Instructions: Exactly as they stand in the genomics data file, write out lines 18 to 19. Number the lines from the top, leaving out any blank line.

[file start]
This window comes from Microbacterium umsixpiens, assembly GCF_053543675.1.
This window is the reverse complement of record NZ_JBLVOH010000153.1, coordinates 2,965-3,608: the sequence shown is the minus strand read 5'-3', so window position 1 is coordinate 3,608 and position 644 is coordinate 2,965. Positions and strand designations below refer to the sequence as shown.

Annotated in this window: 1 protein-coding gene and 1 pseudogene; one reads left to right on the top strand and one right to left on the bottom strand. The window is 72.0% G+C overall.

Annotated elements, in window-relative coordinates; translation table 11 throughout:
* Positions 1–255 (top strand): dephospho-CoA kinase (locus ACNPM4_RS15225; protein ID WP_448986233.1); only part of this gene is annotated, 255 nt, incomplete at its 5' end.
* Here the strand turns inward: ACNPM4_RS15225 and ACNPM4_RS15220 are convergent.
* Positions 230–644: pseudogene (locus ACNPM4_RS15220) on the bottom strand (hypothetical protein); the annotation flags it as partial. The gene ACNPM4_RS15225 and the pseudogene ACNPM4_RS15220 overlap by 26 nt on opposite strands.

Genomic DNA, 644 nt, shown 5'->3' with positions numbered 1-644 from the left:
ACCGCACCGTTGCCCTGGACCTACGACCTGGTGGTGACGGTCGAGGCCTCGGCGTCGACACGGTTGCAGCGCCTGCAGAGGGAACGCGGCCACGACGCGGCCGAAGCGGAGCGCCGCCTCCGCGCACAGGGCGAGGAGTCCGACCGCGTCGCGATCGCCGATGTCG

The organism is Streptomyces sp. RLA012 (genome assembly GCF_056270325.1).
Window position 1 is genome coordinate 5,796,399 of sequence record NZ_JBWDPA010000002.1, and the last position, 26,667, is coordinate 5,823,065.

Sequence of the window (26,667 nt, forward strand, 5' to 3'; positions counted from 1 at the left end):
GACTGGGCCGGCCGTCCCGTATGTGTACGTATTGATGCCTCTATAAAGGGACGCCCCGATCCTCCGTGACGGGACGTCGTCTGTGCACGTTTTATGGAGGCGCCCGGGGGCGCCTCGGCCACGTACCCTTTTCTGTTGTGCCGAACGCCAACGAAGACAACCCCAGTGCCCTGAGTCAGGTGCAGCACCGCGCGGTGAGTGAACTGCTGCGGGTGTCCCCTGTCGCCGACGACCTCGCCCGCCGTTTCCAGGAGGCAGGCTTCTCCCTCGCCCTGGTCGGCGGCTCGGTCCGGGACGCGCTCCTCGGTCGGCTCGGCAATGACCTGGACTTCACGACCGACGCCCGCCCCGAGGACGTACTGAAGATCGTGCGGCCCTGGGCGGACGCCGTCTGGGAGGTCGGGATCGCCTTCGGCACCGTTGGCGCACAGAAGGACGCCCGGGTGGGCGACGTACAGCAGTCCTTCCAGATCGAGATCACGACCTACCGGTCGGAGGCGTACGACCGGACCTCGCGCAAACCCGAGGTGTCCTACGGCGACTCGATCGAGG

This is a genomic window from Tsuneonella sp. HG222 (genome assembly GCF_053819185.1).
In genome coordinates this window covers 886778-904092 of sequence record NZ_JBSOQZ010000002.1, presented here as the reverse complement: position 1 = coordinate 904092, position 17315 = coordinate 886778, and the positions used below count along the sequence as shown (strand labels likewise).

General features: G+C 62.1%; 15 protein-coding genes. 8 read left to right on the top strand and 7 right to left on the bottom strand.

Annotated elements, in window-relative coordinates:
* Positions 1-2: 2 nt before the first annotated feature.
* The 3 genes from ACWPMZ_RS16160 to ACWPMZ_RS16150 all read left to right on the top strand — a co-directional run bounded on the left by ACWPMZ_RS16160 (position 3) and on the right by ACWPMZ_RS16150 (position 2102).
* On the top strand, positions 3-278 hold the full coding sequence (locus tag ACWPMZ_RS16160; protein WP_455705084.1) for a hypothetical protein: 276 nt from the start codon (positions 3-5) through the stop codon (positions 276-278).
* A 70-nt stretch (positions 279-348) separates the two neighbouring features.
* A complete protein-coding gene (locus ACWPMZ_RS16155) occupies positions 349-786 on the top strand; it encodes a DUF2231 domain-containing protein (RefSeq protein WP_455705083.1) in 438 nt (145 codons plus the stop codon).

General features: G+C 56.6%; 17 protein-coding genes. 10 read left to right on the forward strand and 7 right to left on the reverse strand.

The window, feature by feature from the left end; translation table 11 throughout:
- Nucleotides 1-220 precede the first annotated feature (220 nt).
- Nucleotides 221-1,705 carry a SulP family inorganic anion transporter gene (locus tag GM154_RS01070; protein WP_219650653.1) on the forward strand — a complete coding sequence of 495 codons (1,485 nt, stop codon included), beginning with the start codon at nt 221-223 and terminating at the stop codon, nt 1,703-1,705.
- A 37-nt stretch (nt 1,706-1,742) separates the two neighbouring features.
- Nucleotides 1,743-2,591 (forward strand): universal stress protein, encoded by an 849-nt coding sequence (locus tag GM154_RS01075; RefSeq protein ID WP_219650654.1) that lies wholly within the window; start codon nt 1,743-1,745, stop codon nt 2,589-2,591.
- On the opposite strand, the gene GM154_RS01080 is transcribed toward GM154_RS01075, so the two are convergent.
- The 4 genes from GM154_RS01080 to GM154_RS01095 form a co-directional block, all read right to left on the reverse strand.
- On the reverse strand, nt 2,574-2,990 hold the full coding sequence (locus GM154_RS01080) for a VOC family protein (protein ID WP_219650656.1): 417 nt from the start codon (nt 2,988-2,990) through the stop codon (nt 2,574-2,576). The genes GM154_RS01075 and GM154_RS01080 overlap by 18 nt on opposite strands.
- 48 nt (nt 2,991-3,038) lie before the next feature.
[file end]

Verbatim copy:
* Positions 1-2: 2 nt before the first annotated feature.
* The 3 genes from ACWPMZ_RS16160 to ACWPMZ_RS16150 all read left to right on the top strand — a co-directional run bounded on the left by ACWPMZ_RS16160 (position 3) and on the right by ACWPMZ_RS16150 (position 2102).